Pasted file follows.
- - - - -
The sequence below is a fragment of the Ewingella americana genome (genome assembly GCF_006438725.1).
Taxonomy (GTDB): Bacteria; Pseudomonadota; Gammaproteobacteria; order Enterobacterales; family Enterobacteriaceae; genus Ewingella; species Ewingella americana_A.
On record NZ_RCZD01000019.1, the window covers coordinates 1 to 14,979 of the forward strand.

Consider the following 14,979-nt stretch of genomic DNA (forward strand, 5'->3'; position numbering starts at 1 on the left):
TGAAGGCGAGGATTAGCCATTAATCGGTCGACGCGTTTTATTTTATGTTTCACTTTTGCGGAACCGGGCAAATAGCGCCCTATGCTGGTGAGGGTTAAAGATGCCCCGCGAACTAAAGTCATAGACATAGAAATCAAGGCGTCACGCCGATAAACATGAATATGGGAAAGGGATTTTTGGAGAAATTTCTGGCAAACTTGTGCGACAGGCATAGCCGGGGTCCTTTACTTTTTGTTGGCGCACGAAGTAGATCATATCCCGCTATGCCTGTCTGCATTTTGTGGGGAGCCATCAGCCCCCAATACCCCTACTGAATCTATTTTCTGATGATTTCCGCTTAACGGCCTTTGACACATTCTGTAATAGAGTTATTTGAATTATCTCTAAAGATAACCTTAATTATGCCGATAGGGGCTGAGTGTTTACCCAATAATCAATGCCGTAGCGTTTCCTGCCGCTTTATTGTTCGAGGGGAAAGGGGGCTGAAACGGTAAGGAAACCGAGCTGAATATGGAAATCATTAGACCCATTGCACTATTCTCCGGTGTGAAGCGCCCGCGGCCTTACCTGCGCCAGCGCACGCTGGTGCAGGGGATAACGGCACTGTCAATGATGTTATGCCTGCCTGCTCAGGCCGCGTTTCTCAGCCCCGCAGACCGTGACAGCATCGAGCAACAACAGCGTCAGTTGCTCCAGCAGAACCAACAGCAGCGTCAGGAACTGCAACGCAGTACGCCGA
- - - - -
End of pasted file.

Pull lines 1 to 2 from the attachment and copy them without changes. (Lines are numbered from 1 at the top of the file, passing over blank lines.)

The sequence below is a fragment of the Ewingella americana genome (genome assembly GCF_006438725.1).
Taxonomy (GTDB): Bacteria; Pseudomonadota; Gammaproteobacteria; order Enterobacterales; family Enterobacteriaceae; genus Ewingella; species Ewingella americana_A.